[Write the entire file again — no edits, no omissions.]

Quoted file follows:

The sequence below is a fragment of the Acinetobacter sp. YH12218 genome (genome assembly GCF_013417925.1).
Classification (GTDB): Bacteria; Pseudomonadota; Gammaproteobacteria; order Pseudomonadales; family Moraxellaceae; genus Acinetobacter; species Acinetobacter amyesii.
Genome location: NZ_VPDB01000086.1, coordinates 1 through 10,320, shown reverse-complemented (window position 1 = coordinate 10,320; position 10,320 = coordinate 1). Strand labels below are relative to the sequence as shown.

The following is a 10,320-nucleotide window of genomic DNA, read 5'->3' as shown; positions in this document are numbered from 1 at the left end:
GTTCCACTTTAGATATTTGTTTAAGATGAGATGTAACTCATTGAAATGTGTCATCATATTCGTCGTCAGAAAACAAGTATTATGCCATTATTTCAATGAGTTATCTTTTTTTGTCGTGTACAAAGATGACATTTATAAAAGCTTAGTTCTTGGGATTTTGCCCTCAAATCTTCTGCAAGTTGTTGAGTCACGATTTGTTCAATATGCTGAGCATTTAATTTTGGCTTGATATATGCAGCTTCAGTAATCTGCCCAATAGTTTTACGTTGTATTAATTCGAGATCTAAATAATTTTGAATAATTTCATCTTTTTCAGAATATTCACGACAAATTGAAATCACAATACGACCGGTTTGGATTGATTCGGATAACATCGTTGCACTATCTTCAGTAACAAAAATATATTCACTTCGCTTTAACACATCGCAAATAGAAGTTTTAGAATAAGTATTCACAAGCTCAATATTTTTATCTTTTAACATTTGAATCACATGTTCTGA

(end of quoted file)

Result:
The sequence below is a fragment of the Acinetobacter sp. YH12218 genome (genome assembly GCF_013417925.1).
Classification (GTDB): Bacteria; Pseudomonadota; Gammaproteobacteria; order Pseudomonadales; family Moraxellaceae; genus Acinetobacter; species Acinetobacter amyesii.
Genome location: NZ_VPDB01000086.1, coordinates 1 through 10,320, shown reverse-complemented (window position 1 = coordinate 10,320; position 10,320 = coordinate 1). Strand labels below are relative to the sequence as shown.

The following is a 10,320-nucleotide window of genomic DNA, read 5'->3' as shown; positions in this document are numbered from 1 at the left end:
GTTCCACTTTAGATATTTGTTTAAGATGAGATGTAACTCATTGAAATGTGTCATCATATTCGTCGTCAGAAAACAAGTATTATGCCATTATTTCAATGAGTTATCTTTTTTTGTCGTGTACAAAGATGACATTTATAAAAGCTTAGTTCTTGGGATTTTGCCCTCAAATCTTCTGCAAGTTGTTGAGTCACGATTTGTTCAATATGCTGAGCATTTAATTTTGGCTTGATATATGCAGCTTCAGTAATCTGCCCAATAGTTTTACGTTGTATTAATTCGAGATCTAAATAATTTTGAATAATTTCATCTTTTTCAGAATATTCACGACAAATTGAAATCACAATACGACCGGTTTGGATTGATTCGGATAACATCGTTGCACTATCTTCAGTAACAAAAATATATTCACTTCGCTTTAACACATCGCAAATAGAAGTTTTAGAATAAGTATTCACAAGCTCAATATTTTTATCTTTTAACATTTGAATCACATGTTCTGA